Looking for a low-cost, low-barrier-to-entry exercise that can improve your whole self? Have you tried walking? Yes, you know, putting one step in front of the other repetitively. If this sounds too simple, think again!
A growing number of studies are touting the overall benefits to our minds and bodies when we engage in the simple practice of walking. Just how much do we need to walk? How can we stay motivated to walk? All of these answers are in the Morning Nature Walk Program and now is the perfect time to get started. As the days grow cooler, it is more pleasant to get outdoors for a walk.
A recent study done by the Division of Preventive Medicine at Brigham and Women’s Hospital in Boston found that women who walked 4,400 steps each day had a 41% lower death rate than women who took 2,700 steps per day. And the holistic health benefits continue to grow the more we walk and are dependent on where we walk. When you enroll in the self-guided, online Morning Nature Walk Program, you will learn a multitude of reasons why this simple practice is one you want to include in your healthy lifestyle toolkit.
Are you ready to lace up your sneakers or favorite walking boots and get going to look better, feel better, experience more joy, and potentially improve your social life? Yes, all of these are just some of the amazing benefits that can be attained when we maintain a regular walking practice.
In the Morning Nature Walk Program, you will learn how much walking is considered best, where to walk, and why. You will receive several tips, resources, and information on studies supporting a regular nature walking practice. If you have a comfortable pair of walking shoes, you have what you need to get started tomorrow morning! Assuming, of course, that you have been medically cleared to exercise.
Our health is our greatest asset. Invest in yourself now and consider inviting a friend to join you. Learn more: Morning Nature Walk Program
For a limited time you can get 20% off by using the code: TWENTY in the checkout.
It’s October, the season of all things pumpkin; pumpkin spice, pumpkin décor, and pumpkin pie. Let’s take a look at three ways you may want to consider amplifying the joy of pumpkins this season.
Pumpkin carving was introduced in America by Irish Immigrants. According to Irish folklore, the Irish began carving demonic faces in turnips to scare away a soul named Jack. It was believed that Jack was caught between heaven and earth when he died because he had played a number of tricks on the devil during his lifetime. When the Irish arrived in America, they carved pumpkins instead as they were more readily available. Hence came the name Jack-o’-lantern.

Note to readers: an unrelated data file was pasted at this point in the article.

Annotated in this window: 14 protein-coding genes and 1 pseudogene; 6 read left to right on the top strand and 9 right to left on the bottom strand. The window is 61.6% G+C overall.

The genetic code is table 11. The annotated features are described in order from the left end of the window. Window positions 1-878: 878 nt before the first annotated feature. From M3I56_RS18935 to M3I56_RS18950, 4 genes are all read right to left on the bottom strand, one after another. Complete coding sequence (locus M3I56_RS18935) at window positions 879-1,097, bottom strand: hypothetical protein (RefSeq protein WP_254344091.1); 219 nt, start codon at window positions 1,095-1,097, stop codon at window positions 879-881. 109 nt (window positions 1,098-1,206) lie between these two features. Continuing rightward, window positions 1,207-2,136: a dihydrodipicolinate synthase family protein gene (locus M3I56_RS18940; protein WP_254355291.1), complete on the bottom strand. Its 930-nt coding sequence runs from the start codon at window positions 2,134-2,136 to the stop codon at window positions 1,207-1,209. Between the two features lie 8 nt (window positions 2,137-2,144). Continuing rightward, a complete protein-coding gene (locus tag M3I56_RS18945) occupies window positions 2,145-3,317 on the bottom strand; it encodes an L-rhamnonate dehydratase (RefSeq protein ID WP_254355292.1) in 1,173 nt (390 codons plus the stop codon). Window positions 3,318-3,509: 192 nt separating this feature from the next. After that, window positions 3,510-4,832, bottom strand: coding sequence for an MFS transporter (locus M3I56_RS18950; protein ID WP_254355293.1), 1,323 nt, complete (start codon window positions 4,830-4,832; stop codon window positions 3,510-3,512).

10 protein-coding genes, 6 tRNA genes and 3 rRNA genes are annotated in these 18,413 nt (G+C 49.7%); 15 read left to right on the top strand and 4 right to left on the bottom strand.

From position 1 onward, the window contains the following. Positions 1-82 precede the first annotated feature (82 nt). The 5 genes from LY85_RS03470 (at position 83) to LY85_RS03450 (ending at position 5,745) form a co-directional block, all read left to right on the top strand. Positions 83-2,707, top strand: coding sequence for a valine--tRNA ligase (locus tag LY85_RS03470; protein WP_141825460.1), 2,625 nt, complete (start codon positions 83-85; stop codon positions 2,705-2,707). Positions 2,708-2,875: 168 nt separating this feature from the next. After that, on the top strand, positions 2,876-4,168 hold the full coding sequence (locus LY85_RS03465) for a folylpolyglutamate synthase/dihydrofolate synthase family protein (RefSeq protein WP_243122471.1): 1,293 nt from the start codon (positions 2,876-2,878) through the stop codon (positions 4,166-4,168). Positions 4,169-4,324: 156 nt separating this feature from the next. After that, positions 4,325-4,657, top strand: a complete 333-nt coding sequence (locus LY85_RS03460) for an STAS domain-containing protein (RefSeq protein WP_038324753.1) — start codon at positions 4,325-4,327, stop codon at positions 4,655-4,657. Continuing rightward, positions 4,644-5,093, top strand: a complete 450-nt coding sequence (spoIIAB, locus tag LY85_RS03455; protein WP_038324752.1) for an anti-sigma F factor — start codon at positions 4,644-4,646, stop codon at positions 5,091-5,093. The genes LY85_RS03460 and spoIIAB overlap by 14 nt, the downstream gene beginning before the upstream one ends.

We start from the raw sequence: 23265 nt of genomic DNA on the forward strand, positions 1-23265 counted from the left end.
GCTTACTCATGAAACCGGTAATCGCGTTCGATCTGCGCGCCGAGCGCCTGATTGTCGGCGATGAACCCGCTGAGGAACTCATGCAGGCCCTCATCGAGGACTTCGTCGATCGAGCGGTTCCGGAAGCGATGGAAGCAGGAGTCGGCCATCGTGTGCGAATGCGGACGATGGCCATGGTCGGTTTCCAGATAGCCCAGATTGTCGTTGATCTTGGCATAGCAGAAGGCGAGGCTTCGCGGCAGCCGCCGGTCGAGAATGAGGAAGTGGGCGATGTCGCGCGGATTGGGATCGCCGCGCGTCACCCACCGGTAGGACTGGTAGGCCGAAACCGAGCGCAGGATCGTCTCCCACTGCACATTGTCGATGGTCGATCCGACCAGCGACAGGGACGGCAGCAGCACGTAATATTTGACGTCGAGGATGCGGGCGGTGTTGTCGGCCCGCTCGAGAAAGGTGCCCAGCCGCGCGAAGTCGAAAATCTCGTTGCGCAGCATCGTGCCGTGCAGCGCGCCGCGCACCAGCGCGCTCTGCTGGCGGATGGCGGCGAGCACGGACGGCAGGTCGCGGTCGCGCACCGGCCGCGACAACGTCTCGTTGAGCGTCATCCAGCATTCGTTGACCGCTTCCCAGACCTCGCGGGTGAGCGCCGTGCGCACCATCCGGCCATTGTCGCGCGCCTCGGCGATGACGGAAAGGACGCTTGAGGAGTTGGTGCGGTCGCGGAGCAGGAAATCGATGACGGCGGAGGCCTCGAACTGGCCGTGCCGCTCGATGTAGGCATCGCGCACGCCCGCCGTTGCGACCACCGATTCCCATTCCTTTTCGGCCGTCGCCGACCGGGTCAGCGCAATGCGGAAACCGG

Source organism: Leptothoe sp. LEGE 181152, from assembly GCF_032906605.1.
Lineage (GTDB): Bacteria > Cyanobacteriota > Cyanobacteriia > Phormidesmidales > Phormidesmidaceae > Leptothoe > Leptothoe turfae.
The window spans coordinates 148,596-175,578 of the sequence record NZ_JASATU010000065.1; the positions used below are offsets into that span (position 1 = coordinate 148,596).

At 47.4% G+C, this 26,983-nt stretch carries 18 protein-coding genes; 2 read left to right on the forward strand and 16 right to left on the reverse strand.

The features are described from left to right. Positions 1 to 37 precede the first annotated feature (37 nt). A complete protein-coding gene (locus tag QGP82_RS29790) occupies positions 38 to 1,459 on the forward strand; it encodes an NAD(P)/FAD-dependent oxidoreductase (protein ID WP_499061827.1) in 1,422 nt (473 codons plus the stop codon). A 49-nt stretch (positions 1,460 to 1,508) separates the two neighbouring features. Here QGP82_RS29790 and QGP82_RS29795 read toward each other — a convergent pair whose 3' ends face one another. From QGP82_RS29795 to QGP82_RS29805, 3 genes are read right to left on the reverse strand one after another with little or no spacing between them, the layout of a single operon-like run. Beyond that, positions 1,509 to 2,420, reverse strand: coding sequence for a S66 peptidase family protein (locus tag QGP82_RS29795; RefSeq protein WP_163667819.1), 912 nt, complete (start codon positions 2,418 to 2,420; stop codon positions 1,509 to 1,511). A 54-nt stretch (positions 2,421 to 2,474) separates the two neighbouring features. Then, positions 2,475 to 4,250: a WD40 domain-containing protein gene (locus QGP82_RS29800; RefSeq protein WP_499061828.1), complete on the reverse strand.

Pumpkin carving is a tradition many of us have been enjoying since we were kids. Cutting out a top to open the big orange gourd, sticking your hand into it and letting your fingers intertwine with the gooey fiber inside dotted with seeds then putting them on a wax paper-lined cookie sheet, seasoning the seeds to make pumpkin seed snacks has long been a tradition enjoyed and passed on.
This wholesome tradition is a simple, basic way to celebrate Halloween. Just add a candle on Halloween night to allow it to face and you’re done. Today there are tools to make more ornate creations, but nothing is more heartwarming to see than a pumpkin carved from a child’s imagination.
Gathering together and carving pumpkins can be fun too. The Town of Cary in North Carolina encourages kids to bring their pumpkins to participate in the annual Pumpkin Flotilla. Each pumpkin is placed on a wooden board, tied to a string of other boards. A kayaker then paddles the line of floating pumpkins, all lit up, along the shore of the local lake lined with hundreds of onlookers.
Creating an event where pumpkins can be exhibited can be a great event to get people outdoors to enjoy the cold, crisp air. Enhance it by serving hot chocolate or spiced apple cinnamon tea. It can also be a way to establish a fundraiser for schools, parks, nature conservancies, and other programs in need. The Great Jack O’Lantern Blaze in New York is a big hit every year and helps support the programs offered by The Historic Hudson Valley.
Regardless of how you decide to celebrate pumpkins this year, please consider composting your pumpkin after Halloween. Better yet, donate it to a local farm, zoo, or animal rescue facility. Animals love pumpkins!
If you carve a pumpkin or host a pumpkin event, be sure to tag us on social media @TheNatureNurse so we can share. Happy Halloween!